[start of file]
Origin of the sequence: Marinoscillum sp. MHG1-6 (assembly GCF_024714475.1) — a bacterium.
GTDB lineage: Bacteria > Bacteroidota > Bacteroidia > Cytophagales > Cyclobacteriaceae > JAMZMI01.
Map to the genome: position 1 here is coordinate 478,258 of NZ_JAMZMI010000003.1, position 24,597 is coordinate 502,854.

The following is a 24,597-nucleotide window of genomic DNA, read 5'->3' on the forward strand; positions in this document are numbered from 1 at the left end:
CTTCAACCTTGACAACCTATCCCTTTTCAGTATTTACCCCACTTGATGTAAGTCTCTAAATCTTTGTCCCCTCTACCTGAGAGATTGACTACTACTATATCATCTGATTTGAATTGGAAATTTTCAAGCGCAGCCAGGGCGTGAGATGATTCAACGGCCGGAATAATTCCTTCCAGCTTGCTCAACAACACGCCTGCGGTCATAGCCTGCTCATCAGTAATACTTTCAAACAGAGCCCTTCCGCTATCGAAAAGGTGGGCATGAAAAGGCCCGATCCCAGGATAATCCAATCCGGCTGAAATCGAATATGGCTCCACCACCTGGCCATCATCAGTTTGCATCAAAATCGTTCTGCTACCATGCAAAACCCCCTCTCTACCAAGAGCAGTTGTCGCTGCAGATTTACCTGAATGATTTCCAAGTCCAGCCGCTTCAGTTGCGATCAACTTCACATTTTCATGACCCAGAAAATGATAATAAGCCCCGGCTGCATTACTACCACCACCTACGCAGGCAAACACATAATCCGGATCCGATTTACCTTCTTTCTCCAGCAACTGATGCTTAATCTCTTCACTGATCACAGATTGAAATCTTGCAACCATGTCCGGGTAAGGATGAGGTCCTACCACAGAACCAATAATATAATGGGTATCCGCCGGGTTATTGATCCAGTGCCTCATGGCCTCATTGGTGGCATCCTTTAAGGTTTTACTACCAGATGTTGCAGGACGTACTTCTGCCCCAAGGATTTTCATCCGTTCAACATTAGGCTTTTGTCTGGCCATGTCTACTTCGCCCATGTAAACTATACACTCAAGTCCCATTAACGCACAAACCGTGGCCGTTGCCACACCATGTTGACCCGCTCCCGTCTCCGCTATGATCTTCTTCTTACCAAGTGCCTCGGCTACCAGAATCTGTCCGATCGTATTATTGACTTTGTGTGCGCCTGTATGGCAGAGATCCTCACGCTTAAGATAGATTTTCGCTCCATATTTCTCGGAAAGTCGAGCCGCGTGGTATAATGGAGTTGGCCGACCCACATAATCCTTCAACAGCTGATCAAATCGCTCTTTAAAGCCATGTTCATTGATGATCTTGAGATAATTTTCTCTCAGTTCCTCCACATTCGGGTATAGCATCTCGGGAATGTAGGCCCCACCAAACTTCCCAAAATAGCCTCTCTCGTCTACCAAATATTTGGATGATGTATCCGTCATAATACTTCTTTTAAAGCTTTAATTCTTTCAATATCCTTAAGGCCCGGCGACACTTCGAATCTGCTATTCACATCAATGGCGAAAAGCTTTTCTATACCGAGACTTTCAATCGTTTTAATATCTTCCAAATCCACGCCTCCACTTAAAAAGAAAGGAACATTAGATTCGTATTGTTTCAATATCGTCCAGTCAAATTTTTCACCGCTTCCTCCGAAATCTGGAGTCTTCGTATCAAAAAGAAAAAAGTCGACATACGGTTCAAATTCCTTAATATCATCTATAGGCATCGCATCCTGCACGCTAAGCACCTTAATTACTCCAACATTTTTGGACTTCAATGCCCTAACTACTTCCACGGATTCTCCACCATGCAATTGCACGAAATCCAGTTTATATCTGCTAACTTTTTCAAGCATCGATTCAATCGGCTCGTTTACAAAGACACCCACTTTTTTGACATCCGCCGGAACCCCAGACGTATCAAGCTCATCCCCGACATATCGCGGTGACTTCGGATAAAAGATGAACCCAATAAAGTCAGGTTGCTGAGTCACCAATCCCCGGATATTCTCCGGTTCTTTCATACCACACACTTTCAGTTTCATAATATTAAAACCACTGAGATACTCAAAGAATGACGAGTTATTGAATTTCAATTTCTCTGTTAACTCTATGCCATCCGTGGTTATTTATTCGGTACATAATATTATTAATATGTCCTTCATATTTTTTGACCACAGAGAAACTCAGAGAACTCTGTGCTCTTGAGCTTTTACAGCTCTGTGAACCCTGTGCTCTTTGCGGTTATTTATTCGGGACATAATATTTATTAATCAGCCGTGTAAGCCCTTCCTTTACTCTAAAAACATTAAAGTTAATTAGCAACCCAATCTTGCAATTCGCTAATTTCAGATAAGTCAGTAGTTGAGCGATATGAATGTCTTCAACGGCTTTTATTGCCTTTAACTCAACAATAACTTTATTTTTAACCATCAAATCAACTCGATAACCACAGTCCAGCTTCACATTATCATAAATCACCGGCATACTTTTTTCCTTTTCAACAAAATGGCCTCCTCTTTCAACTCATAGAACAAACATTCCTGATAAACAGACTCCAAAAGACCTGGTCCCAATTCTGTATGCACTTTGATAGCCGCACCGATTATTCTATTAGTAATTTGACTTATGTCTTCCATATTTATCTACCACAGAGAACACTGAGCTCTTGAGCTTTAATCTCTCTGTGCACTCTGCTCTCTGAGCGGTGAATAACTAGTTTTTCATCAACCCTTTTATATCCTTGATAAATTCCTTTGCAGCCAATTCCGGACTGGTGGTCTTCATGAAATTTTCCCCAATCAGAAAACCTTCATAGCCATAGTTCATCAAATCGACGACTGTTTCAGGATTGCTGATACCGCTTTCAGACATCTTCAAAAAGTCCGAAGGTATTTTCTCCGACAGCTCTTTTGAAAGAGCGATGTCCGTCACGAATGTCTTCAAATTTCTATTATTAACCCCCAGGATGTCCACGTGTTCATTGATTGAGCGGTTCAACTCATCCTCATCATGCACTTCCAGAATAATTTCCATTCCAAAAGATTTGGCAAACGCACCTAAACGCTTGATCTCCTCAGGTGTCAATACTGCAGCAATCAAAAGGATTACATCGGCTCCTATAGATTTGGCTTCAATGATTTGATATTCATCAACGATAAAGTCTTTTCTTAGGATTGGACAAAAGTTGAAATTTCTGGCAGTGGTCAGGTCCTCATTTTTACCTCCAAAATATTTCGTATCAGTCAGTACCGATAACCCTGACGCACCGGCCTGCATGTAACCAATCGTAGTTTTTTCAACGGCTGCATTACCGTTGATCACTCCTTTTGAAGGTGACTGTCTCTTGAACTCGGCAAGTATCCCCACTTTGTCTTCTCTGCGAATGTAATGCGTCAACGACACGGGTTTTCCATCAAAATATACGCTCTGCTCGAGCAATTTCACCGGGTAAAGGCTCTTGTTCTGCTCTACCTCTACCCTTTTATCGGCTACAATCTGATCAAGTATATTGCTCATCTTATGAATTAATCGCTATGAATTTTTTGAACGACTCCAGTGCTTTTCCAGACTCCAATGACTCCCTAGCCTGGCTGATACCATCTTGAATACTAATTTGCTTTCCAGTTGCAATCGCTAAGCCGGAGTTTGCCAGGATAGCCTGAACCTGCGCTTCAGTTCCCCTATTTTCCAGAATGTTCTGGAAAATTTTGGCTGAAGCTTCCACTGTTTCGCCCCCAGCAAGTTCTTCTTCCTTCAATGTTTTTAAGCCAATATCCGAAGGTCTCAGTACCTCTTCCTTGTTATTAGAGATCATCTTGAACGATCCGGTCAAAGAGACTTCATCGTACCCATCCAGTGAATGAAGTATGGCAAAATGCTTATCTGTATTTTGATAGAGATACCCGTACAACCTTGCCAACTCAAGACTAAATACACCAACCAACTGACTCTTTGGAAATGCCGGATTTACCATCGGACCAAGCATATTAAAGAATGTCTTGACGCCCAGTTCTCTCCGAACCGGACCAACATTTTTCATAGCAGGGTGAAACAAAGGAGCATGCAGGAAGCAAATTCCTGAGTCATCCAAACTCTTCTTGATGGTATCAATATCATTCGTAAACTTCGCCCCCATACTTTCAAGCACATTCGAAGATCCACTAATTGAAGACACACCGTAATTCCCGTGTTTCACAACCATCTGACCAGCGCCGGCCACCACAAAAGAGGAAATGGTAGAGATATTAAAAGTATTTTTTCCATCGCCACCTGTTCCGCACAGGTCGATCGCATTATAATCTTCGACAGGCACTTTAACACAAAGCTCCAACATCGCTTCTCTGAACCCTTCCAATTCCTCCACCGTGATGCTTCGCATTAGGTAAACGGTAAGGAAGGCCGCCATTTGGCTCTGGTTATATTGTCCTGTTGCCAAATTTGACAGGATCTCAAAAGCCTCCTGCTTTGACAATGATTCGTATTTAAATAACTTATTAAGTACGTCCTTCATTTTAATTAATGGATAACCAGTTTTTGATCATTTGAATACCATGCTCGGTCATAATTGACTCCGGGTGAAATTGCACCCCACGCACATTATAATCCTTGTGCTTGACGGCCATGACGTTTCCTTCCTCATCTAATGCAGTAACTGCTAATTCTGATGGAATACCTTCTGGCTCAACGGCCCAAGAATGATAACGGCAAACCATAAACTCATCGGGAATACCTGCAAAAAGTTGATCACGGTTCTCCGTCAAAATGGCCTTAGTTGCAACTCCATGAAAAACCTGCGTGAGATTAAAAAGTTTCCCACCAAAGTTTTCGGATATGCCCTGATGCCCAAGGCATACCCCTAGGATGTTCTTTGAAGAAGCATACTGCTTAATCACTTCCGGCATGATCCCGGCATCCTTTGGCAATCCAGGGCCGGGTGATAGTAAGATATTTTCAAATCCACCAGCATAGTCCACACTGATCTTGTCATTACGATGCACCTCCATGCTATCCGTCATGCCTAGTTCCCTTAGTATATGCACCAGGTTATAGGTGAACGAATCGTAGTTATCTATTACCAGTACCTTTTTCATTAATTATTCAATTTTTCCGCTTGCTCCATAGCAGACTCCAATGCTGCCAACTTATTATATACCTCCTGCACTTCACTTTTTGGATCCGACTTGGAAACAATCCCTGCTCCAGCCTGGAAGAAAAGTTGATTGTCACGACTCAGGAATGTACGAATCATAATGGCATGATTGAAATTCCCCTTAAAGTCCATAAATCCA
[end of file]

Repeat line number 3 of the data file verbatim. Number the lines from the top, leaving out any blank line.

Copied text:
Map to the genome: position 1 here is coordinate 478,258 of NZ_JAMZMI010000003.1, position 24,597 is coordinate 502,854.